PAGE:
In the early autumn of 2010, Jonny Wilkinson sat at his home in Southern France and knew something did not feel right. In the company of his partner, mother and father, arguably one of the greatest players in rugby's history was beginning to wrestle with thoughts of international retirement.
The professional career of England's iconic fly-half had since it began in the late 1990s been blighted by almost relentlessly cruel injuries, but it was also driven by the constant pursuit of perfection and was crowned by that drop-goal against Australia in the 2003 World Cup final. However, just over one year ago, the unflinchingly-committed Wilkinson was beginning to realise the environment in which he had existed was changing around him.
On the back of promising autumn internationals in 2009, he had scored 50 points at the 2010 Six Nations. But England only finished third in the competition and Wilkinson then had to watch from the bench as successor-in-waiting Toby Flood helped to draw a two-Test series against Australia in Perth and Sydney. Wilkinson started to consider whether his own ambitions could still coexist with the best interests of his nation's team.
The now-32-year-old's will to win meant he buried the doubts in the latter months of 2010, but it was only temporary. The former Newcastle star earlier this December announced he was calling it a day with England in order to concentrate on his commitments at club level with Toulon.
International retirement sadly signified that 13 years, 91 caps and 1,246 points were concluded by the notorious debacle of England's 2011 World Cup campaign. It was far from a fitting finale, but it was not a knee-jerk reaction.
"After the 2009 season, I came back and did the autumn internationals and felt fabulous," said a candid Wilkinson in an exclusive interview with skysports.com as he reflected on the tough decision of his retirement for the first time in the public domain.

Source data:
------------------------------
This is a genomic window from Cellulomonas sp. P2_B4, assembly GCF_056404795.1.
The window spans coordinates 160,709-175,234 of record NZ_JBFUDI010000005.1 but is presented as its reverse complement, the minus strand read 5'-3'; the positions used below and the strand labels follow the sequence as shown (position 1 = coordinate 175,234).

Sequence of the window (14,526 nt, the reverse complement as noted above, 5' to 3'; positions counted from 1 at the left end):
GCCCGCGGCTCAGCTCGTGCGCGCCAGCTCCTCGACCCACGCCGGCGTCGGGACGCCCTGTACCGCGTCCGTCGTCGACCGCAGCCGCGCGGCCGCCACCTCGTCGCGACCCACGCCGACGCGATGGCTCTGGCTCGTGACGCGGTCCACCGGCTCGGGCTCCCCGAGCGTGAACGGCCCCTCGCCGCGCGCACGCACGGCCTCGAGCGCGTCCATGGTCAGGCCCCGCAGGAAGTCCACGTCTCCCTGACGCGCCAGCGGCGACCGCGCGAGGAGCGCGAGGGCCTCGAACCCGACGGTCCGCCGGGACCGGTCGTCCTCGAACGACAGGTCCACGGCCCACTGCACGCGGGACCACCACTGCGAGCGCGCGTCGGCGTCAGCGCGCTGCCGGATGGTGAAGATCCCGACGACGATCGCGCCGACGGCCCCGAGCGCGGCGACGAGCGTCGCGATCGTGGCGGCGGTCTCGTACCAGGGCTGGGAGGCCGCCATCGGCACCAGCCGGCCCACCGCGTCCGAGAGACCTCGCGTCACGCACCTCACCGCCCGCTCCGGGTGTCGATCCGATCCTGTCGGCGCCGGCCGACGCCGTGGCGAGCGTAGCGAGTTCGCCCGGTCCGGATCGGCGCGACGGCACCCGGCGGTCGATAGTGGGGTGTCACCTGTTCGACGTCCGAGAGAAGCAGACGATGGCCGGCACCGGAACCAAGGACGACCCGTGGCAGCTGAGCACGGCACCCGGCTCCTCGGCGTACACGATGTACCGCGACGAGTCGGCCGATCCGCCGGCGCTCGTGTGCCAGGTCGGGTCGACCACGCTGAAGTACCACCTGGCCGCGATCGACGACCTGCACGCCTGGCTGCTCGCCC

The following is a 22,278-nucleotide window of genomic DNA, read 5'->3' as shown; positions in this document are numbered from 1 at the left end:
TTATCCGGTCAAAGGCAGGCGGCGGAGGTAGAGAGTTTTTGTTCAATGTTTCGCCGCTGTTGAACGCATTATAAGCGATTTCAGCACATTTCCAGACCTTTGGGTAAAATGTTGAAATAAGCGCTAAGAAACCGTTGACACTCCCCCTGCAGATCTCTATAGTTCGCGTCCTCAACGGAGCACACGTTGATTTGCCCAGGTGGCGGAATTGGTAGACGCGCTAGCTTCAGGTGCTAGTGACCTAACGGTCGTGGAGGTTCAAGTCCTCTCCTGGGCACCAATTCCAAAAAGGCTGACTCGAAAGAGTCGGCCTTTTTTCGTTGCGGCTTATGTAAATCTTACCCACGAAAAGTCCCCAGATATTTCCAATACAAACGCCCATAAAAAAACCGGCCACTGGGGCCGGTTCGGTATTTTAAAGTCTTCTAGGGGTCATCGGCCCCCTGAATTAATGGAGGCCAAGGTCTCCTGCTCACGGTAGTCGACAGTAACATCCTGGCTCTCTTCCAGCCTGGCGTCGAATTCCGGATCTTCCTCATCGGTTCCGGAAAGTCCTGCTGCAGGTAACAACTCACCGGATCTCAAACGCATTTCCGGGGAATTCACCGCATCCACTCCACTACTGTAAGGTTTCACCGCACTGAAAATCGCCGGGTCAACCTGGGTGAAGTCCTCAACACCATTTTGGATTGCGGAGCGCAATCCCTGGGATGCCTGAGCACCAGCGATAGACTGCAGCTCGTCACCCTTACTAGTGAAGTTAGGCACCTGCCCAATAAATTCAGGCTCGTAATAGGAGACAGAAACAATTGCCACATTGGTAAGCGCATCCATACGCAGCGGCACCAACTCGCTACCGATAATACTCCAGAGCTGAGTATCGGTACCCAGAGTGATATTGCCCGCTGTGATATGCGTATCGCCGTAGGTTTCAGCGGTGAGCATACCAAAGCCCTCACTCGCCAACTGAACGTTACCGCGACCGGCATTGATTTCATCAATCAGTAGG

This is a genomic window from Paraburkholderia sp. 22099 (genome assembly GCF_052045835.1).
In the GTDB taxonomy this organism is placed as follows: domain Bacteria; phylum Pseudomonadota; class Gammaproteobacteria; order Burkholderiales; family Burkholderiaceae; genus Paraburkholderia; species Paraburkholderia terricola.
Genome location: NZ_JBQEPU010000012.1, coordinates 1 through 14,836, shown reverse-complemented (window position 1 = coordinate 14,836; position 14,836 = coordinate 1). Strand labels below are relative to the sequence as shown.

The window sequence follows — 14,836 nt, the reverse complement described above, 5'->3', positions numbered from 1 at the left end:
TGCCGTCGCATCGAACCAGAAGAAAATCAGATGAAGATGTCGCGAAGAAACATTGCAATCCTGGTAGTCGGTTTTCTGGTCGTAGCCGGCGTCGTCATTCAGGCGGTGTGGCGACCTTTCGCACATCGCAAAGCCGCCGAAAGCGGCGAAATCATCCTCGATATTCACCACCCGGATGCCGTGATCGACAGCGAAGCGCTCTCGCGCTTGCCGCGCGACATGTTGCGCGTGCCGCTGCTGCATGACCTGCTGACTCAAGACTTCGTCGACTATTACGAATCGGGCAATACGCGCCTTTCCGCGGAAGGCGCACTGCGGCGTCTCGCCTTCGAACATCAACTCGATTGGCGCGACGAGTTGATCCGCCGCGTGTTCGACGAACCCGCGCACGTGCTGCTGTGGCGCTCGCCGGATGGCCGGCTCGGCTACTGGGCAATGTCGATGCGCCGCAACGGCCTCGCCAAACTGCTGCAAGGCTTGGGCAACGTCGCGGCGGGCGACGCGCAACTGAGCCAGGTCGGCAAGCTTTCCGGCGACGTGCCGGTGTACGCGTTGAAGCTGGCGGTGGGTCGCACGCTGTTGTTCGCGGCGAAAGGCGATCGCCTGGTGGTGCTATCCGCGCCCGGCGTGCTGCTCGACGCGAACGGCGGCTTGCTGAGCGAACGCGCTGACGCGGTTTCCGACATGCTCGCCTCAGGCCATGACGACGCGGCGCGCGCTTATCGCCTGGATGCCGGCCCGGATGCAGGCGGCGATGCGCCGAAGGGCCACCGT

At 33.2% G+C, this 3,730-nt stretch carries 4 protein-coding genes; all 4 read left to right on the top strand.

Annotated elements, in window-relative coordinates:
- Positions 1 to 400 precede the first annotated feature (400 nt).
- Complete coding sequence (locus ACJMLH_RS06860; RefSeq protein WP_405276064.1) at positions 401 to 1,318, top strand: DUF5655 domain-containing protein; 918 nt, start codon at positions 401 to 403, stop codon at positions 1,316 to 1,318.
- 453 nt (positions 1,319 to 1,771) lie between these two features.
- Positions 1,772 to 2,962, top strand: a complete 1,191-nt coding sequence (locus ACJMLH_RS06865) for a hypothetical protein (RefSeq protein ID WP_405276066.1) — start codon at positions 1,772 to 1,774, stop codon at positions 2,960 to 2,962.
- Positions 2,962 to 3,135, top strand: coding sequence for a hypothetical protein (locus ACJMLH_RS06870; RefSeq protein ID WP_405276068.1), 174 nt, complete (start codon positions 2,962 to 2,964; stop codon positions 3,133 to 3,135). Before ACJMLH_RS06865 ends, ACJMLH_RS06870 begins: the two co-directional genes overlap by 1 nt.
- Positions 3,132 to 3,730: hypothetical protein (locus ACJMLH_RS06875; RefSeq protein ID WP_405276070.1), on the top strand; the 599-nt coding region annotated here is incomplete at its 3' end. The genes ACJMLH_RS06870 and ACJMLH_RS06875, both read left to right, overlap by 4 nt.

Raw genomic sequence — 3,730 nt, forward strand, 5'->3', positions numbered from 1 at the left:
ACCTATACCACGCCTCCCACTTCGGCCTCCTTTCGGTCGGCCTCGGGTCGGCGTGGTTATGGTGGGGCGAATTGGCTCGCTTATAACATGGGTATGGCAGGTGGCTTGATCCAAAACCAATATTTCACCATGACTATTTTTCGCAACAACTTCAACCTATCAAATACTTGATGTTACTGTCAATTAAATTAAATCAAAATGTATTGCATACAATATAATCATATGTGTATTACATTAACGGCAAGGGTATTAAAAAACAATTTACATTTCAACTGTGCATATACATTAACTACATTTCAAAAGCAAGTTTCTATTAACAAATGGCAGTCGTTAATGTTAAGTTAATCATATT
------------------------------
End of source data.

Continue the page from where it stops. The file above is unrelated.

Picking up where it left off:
"We lost to Australia and New Zealand, but we beat Argentina. They were good games. I just felt so good. After all the injuries, I felt brilliant. That was probably the last time I felt those conditions were there - it just happened to work. But in the 2010 Six Nations, things seemed to turn around and it was the first time I had ever been hugely confused about everything. I couldn't work out why or how and it didn't make sense to me.
"Followed by the tour of Australia, where Toby did very well, I was asking myself the question. That is the moment I remember. I was sat at home in France with my other half and my mum and dad before the autumn internationals in 2010, trying to work out what was happening in my life and trying to work out why rugby was suddenly not feeling simple anymore.
"The decision was clear to me that I really felt I had more to do and to prove. (But) after the 2011 World Cup, there was no moment. It gradually built up and there were times when I felt it was probably right. Other times, when I would come back from a day of training with Toulon, I would think, 'There is no way I can give up the opportunity to do this'. But then slowly and surely as it wore on, the right and more honest decision came out. There was also a danger of getting selfish about it and trying to prove something to myself instead of saying, 'What is going to help England go forward so that they can celebrate again?'."